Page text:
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Given a finite group $G$ and a field $k$, we can form the group algebra $kG$ with basis the elements of $G$. There is a natural augmentation $\varepsilon\colon G\to k$ that sends an element to the sum of its coefficients in this basis. This is an algebra map, and is the counit in Hopf algebra terms. It also makes $kG$ into a symmetric frobenius algebra.

It is well known that $kG$ has algebra morphisms (either to itself or another group algebra) that do not come from group homomorphisms. Indeed, non-isomorphic groups can have algebra isomorphisms between their group algebras. But do any of these also preserve the augmentation map?

Specifically, if $f\colon kG\to kH$ is an algebra map, with $G,H$ finite groups, such that $\varepsilon(f(a))=\varepsilon(a)$ for all $a\in kG$, then is $f$ a group homomorphism?

I can't find any that aren't, but have little intuition on how to construct such maps or prove they don't exist.

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Let $k=\mathbb{C}$ and let $G$ be a cyclic group of order $4$. Then $\mathbb{C}G\cong\mathbb{C}^4$ as algebras, with the augmentation map projection onto one of the four factors. Any of the six permutations of the other three factors is an algebra isomorphism that commutes with the augmentation map, but only two of them are induced by group isomorphisms.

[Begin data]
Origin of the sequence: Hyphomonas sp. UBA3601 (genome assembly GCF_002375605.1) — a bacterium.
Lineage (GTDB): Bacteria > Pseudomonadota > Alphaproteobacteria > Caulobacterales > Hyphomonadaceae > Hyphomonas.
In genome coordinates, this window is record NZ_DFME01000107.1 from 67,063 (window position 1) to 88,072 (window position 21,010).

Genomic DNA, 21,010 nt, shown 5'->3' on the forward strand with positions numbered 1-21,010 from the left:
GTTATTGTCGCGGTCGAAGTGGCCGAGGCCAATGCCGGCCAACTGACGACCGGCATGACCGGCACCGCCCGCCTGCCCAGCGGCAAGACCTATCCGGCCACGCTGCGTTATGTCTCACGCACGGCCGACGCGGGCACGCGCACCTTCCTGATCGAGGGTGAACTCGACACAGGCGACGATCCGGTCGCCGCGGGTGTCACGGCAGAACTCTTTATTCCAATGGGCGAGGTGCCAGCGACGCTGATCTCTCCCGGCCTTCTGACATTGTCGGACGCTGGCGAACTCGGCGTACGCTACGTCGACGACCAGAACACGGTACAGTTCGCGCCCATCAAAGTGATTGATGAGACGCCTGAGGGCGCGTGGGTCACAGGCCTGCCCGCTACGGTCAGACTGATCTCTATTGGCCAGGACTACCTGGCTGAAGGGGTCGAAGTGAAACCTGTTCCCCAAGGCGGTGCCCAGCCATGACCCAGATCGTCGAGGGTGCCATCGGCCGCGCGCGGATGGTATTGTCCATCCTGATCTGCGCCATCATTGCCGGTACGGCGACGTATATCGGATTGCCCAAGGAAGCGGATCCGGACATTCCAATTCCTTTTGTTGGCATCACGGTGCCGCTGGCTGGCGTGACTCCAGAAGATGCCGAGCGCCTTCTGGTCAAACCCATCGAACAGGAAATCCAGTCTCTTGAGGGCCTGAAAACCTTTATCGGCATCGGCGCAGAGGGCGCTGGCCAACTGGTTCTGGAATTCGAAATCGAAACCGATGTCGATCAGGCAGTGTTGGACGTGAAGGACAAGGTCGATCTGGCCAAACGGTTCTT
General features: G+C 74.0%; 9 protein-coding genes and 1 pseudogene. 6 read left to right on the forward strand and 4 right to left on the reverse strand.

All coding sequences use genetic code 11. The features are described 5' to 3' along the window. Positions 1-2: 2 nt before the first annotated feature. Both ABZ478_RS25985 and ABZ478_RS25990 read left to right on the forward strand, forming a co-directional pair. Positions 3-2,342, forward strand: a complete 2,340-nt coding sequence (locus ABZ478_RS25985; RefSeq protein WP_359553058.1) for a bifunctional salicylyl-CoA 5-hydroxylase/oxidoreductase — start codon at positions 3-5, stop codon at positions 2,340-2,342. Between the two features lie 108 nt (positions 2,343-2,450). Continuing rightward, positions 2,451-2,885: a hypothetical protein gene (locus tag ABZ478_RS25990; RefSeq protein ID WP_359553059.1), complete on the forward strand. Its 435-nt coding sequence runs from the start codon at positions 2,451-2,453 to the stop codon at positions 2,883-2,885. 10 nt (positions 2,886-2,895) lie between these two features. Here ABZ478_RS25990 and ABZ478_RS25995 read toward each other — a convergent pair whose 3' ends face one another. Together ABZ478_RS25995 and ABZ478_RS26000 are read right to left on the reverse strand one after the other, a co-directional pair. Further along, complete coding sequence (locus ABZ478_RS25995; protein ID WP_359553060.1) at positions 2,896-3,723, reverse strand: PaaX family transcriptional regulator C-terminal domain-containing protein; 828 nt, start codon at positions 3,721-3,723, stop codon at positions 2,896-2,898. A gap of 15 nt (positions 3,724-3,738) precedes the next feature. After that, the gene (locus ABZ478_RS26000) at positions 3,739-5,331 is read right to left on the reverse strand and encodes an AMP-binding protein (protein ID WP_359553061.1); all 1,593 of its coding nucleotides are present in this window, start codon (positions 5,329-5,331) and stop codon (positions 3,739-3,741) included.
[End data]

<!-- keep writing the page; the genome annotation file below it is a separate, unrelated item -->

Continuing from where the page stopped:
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  • $\begingroup$ Let me see if I understand well enough to generalize. The projection is onto the trivial representation. If I have any 'repeated' representation, I can permute them around. Such as linear ones of same order, or any higher dim rep. $\endgroup$ – zibadawa timmy Jun 22 '14 at 17:49
  • $\begingroup$ @zibadawatimmy: Yes. In fact, if you have higher dimensional irreducible representations, they correspond to matrix ring factors in the group algebra, which have non-trivial automorphisms, so as well as permuting you can act on individual factors by algebra automorphisms. $\endgroup$ – Jeremy Rickard Jun 23 '14 at 6:57

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